Global equities have started the year on a positive note in the hope of a potential US-China trade deal and a dovish Fed. Indeed, Asian equities are up 11% since the market bottom at the start of year, making it the second relief rally within the broader downcycle that started a year ago. Given the underperformance by well-held sectors such as consumer and tech last year, investors are concerned about missing out on these shorter market cycles. However, if history is any guide, the current rally is on its last legs, while earnings downgrades remain significantly negative amid less compelling valuation support after the rally.
Lifecycle of relief rallies
We firmly believe the current market upcycle is only a relief rally given the potential earnings downgrades that are yet to come. As mentioned in our What’s in style for 2019 report, we prefer a barbell approach through quality and yield. We are also of the view that markets do not enter a sustainable upcycle when earnings growth is flat. In this context, we analysed the 12 Asian relief rallies since 2000. Data suggest that on average such rallies last for six weeks with a return of 12.9%. In comparison, the current rally has continued for seven weeks with a return of 11%, suggesting that we are already close to the historical averages. Also, in line with history, we find that China and Korea are outperforming during this rally. Within sectors, tech remains the leader despite the downgrades.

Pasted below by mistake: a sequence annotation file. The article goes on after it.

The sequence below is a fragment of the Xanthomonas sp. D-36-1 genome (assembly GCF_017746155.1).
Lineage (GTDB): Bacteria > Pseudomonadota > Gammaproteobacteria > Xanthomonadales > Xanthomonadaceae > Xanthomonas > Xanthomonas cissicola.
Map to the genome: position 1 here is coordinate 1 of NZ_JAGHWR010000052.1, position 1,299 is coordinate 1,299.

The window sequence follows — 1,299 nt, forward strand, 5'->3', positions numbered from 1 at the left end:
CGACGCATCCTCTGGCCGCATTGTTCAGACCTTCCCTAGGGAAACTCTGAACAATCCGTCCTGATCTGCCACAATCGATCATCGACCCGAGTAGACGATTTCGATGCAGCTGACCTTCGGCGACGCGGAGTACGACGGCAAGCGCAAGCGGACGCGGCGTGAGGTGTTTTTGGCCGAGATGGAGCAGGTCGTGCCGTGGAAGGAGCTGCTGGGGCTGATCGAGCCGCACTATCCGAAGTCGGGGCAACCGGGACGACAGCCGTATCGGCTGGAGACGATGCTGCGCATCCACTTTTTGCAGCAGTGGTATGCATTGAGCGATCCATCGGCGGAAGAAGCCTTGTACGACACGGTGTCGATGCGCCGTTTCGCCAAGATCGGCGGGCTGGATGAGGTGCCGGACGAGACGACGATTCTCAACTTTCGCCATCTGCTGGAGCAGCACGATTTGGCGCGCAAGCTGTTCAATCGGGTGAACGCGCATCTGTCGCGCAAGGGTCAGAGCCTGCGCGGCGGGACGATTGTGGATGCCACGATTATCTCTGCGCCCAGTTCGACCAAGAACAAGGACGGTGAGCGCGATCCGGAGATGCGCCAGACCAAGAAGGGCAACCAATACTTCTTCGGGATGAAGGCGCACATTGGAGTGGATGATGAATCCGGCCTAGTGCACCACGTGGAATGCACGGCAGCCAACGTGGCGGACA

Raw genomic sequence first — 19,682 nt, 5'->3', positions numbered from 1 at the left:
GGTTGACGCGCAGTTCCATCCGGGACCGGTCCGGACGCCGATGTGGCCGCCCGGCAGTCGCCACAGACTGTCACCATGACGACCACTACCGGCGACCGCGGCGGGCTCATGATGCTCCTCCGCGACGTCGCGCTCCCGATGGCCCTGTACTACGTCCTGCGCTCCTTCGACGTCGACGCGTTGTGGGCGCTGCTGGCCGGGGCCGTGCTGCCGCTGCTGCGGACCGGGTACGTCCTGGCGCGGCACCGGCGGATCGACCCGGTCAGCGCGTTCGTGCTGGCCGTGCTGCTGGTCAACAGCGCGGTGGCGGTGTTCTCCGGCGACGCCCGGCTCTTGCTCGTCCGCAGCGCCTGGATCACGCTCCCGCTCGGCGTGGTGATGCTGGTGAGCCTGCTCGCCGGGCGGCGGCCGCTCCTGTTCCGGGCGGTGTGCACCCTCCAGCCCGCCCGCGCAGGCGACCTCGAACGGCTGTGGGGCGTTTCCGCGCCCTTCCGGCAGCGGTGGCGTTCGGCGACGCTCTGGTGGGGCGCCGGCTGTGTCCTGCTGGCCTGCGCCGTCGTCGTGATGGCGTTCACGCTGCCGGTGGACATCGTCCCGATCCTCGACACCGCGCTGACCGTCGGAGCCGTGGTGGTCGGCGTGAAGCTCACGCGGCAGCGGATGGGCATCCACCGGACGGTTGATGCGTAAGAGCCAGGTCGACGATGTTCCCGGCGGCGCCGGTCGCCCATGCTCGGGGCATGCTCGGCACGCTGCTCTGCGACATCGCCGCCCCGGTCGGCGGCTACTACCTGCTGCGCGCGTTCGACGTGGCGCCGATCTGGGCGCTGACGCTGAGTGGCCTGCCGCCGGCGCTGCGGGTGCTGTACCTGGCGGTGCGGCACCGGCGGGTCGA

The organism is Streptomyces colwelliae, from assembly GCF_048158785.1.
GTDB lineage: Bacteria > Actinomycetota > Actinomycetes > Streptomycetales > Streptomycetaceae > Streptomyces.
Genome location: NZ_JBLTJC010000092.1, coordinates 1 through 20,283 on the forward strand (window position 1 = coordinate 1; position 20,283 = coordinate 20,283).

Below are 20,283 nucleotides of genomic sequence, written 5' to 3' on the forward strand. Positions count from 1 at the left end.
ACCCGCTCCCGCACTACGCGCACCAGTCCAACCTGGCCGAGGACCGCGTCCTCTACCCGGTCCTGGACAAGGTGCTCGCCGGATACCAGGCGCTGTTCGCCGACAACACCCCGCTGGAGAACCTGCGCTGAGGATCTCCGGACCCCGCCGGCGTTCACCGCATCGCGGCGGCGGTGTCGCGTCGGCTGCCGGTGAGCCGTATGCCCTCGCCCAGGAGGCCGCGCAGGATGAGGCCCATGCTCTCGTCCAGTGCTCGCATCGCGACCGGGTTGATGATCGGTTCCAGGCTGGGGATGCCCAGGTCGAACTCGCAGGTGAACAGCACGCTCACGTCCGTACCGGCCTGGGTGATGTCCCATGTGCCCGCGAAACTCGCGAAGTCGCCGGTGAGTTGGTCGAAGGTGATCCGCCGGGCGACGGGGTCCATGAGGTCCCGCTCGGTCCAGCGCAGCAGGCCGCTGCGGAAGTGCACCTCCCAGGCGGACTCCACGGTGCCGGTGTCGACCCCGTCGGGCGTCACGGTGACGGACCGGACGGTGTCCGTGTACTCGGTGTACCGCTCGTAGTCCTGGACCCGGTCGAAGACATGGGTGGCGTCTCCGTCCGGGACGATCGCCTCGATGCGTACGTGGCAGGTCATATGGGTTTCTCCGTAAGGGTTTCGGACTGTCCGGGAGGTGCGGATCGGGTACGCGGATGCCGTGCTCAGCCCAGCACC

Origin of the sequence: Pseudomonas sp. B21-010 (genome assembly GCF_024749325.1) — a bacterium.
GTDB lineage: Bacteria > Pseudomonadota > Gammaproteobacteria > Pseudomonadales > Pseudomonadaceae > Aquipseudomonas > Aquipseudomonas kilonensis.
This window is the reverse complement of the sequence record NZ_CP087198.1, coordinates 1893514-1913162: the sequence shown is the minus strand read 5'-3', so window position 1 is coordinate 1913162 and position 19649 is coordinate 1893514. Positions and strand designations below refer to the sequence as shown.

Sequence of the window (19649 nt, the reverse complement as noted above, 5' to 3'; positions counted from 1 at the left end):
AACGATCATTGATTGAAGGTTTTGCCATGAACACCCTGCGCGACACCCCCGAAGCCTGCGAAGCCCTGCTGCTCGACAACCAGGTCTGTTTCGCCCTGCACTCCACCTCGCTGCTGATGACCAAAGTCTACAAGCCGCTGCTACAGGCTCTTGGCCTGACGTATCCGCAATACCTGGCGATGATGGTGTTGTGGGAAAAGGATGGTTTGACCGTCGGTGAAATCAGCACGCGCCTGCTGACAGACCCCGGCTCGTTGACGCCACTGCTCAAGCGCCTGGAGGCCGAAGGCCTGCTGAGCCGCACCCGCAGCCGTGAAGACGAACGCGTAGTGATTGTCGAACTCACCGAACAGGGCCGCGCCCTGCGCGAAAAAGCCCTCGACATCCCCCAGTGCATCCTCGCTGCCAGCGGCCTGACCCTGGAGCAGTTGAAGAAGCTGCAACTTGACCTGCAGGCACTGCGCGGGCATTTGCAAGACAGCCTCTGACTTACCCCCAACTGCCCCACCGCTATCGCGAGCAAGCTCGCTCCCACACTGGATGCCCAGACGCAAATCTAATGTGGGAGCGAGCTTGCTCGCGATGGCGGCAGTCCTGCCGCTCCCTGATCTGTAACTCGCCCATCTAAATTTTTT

Earnings downgrades still accelerating
Another valid concern among investors is whether the markets are moving ahead of an imminent earnings bottom. In our What’s in style for 2019 report we forecast -0.9% earnings growth for 2019 compared to 7.6% by consensus. An update of the data for January 2019 shows that downgrades have continued to accelerate. We expect earnings downgrade to continue at least until 3Q19, but catalyst for upgrades remain elusive given the weak macro conditions. For investors looking to time the markets, we find that any sustainable recovery usually starts 2.5 months before earnings bottom. Also, the earnings bottom is led by a turnaround in momentum for tech, non-bank financials and industrials, all of which remain weak.